Moore describes a large number of intriguing behaviors, such as "foreign accent syndrome," abulia, mutism, utilization behavior (with an excerpt from Lhermitte), pseudobulbar palsy (with excerpts from S.A.K. Wilson), excerpts from Kluver and Bucy regarding their syndrome, alien hand sign (a personal favorite of mine), and le fou rire prodromique—uncontrollable fits of laughter without mirth that are a precursor of sudden death. A fascinating case of a bilingual patient who developed a motor aphasia in Spanish and a sensory one for Hebrew is included. Cogent descriptions of topographagnosia, simultanagnosia, and asomatognosia are instructive in showing how rather weird, nonunderstandable phenomena can have a neurological basis and how labeling them as psychiatric would be quite unfortunate. More applicable to most practices are the sections on the differential diagnosis of depression, mania, anxiety, psychosis, and personality change. The longest sections in this part of the book are on seizures and epilepsy. As the author of a previous book on this subject (3), Moore does a brilliant job of describing the different epilepsies and their etiologies. A good example is the discussion of amnestic seizures, which includes an extended quotation from Jackson’s famous case of Dr. Z. Moore quotes Bleuler’s 1924 description of the interictal personality syndrome, which is now more frequently known as the Geschwind syndrome in honor of the most distinguished behavioral neurologist of the past half century.

Part 3 contains 15 chapters and discusses more than 100 specific disorders. The most extensive coverage is given to neurodegenerative, congenital, vascular, nutritional, toxic, metabolic, and infectious disorders. The chapter on sleep disorders is an excellent introduction to extremely common conditions that often complicate the management of primary psychiatric disorders. The descriptions of clinical features are simply brilliant. In very clear and concise terms, Moore brings neuropsychiatry alive. This delightful writing extends to the chapter on idiopathic psychotic, mood, and anxiety disorders.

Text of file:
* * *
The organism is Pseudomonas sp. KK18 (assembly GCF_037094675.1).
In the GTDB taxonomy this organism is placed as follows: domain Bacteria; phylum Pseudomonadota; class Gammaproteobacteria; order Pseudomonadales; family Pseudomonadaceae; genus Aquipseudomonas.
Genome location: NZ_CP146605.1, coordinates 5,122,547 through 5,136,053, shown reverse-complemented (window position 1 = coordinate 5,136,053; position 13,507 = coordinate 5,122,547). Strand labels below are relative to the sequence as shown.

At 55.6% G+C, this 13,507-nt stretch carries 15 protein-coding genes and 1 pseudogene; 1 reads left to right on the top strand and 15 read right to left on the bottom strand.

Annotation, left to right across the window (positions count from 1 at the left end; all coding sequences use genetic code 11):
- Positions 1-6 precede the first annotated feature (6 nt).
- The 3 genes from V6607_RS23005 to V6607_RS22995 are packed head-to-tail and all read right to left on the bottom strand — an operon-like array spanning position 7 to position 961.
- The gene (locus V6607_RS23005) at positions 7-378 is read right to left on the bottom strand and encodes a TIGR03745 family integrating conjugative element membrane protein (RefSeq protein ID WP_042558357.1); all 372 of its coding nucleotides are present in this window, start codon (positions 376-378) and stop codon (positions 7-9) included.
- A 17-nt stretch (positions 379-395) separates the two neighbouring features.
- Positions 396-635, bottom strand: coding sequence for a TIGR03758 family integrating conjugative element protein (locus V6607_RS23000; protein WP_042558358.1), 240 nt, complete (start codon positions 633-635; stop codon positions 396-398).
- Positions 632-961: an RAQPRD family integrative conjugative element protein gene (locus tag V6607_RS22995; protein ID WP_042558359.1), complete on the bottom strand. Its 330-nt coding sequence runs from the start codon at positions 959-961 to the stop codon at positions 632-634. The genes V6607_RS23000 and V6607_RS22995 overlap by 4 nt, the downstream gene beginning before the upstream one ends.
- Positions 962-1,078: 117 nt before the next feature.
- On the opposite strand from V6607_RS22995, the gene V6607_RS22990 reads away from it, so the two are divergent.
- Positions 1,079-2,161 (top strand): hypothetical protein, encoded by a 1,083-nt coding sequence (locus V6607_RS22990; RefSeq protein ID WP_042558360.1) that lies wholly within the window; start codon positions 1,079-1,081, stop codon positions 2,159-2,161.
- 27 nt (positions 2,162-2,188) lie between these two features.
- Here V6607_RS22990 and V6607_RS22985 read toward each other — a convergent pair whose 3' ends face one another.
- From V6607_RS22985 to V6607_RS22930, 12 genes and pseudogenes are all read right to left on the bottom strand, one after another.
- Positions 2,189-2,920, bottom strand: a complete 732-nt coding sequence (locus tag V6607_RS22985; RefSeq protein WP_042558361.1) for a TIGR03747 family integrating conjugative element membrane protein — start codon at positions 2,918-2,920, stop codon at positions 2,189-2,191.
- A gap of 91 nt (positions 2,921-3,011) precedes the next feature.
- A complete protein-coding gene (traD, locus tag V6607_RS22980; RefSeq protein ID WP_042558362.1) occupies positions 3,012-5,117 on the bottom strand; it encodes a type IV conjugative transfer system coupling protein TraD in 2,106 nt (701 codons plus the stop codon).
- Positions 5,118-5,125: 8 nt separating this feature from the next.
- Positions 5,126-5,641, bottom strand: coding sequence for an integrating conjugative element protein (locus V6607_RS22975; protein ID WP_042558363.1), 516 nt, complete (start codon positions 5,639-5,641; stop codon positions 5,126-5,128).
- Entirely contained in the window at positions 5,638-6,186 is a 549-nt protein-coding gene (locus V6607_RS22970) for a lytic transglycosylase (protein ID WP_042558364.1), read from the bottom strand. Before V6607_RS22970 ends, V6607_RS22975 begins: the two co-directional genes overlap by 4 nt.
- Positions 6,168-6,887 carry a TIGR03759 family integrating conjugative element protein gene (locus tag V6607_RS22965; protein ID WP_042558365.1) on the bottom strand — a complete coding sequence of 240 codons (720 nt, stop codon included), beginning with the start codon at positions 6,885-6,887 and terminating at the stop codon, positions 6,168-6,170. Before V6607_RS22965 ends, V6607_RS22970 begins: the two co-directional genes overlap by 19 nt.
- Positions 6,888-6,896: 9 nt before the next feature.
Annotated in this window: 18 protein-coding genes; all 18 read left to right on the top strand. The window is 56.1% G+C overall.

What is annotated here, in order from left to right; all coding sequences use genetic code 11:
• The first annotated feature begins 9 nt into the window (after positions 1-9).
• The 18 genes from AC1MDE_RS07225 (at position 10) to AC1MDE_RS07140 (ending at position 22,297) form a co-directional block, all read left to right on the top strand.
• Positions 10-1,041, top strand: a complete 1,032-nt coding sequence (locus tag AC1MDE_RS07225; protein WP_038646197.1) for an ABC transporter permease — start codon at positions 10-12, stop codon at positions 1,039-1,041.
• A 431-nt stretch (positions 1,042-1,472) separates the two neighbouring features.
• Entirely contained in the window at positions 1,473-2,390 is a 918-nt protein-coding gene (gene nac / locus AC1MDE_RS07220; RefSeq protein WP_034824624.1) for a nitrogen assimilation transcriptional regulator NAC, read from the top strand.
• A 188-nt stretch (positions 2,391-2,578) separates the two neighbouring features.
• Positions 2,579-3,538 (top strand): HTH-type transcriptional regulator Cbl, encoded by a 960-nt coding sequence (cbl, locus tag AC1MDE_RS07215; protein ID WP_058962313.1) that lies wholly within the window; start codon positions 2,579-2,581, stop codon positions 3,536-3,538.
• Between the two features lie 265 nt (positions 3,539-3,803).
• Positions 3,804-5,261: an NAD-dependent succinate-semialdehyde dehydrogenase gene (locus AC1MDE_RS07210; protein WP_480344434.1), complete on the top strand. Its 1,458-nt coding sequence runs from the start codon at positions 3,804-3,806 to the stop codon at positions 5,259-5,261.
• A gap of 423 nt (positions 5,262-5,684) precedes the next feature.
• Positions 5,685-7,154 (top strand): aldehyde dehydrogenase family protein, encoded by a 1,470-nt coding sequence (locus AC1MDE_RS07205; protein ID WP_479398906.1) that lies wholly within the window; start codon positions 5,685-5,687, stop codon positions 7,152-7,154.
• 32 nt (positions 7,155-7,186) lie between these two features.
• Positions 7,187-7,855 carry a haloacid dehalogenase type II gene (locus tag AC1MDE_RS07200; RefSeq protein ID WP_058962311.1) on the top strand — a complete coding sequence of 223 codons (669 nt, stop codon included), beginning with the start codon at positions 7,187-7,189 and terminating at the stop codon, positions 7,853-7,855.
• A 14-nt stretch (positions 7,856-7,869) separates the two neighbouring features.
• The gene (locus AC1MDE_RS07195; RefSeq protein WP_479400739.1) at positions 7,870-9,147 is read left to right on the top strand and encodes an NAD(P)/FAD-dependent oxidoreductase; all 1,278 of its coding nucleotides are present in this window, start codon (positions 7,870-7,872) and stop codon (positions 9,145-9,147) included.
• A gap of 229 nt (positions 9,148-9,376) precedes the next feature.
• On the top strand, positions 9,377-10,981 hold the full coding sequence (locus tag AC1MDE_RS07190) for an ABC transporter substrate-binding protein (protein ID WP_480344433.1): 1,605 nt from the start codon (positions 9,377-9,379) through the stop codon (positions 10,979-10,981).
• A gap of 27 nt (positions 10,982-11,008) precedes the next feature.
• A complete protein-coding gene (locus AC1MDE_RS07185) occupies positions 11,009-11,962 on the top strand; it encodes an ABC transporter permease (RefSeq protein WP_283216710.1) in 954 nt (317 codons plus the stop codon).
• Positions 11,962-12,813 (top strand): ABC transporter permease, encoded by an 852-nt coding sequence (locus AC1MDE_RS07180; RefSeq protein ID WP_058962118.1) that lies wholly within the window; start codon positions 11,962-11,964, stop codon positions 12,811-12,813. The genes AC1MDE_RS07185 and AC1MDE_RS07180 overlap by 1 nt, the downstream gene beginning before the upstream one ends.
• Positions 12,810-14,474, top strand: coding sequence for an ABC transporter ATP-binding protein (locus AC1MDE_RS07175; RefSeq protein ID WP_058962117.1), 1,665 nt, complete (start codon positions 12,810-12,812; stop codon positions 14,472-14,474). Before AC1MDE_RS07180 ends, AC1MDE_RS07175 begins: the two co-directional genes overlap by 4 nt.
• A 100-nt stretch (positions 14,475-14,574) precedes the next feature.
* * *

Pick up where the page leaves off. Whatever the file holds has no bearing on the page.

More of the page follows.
There are a few gaps in coverage that should be pointed out. There is sparse coverage of pseudodementia, psychogenic amnesia, and pseudoseizures other than the medical workup for the latter, which is quite excellent. I will now add serum levels of neuronal-specific enolase when pseudoseizures are a consideration. There is virtually no discussion of somatoform disorders, malingering, or conversion disorders, which are problems seen in a healthy percentage of patients referred to neuropsychiatrists. In essence, Moore has made the text decidedly medical and neurological. Issues concerning psychological understanding and management are deferred.

In conclusion, Textbook of Clinical Neuropsychiatry is an important addition to our psychiatric corpus. It resembles Organic Psychiatry, and potential buyers would do well to compare these two wonderful works side by side to decide which of these amazing single-authored texts most appeals to their taste. I suspect residents and relative novices to neuropsychiatry will prefer Moore’s crispness and tight organization. More seasoned clinicians are in a better position to appreciate Lishman’s lengthier expositions and the depth of thought that his writing conveys. Moore’s text is a fine indication of the growth of neuropsychiatry, including its importance, acceptance, and, at long last, burgeoning.

Lishman WA: Organic Psychiatry, 3rd ed. Oxford, UK, Blackwell, 1998
 
Braunwald E, Fauci AS, Kasper DL, Hauser SL, Longo DL, Jameson JL (eds): Harrison’s Principles of Internal Medicine. New York, McGraw-Hill, 2001
 
Moore DP: Partial Seizures and Interictal Disorders: The Neuropsychiatric Elements. Woburn, Mass, Butterworths-Heinemann, 1997
 
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References

Lishman WA: Organic Psychiatry, 3rd ed. Oxford, UK, Blackwell, 1998
 
Braunwald E, Fauci AS, Kasper DL, Hauser SL, Longo DL, Jameson JL (eds): Harrison’s Principles of Internal Medicine. New York, McGraw-Hill, 2001
 
Moore DP: Partial Seizures and Interictal Disorders: The Neuropsychiatric Elements. Woburn, Mass, Butterworths-Heinemann, 1997